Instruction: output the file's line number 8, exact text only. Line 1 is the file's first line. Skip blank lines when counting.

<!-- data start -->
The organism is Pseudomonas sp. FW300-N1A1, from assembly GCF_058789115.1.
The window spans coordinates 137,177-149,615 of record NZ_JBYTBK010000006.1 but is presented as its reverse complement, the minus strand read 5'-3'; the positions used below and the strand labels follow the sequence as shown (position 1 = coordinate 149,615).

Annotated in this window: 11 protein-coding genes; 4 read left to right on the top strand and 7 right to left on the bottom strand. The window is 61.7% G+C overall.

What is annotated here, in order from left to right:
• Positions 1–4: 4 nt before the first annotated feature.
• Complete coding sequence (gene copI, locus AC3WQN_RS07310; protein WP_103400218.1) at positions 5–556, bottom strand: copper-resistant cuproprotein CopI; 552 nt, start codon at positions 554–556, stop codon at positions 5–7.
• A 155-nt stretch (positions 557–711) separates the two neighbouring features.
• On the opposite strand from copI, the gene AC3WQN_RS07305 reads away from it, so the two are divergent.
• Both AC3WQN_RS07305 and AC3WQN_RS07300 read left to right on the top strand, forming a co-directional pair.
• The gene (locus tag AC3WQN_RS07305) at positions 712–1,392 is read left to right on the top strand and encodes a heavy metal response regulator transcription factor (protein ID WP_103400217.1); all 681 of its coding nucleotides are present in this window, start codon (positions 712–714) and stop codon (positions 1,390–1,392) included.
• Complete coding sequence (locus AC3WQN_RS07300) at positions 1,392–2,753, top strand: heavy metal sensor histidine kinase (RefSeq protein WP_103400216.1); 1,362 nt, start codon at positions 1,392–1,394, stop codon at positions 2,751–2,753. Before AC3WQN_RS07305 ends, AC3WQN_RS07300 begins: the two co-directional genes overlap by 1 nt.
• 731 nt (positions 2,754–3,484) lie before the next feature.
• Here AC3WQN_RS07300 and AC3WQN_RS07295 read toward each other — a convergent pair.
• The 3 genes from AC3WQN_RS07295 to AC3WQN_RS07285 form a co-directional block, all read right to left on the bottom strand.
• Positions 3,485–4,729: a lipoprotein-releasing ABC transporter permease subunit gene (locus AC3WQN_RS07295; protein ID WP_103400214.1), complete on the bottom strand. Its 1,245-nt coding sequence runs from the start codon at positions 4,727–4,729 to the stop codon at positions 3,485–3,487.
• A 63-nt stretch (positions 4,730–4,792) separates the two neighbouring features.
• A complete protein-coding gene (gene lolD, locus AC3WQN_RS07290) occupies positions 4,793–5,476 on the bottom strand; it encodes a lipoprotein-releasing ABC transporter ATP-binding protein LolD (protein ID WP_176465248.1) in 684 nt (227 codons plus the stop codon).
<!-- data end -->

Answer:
• On the opposite strand from copI, the gene AC3WQN_RS07305 reads away from it, so the two are divergent.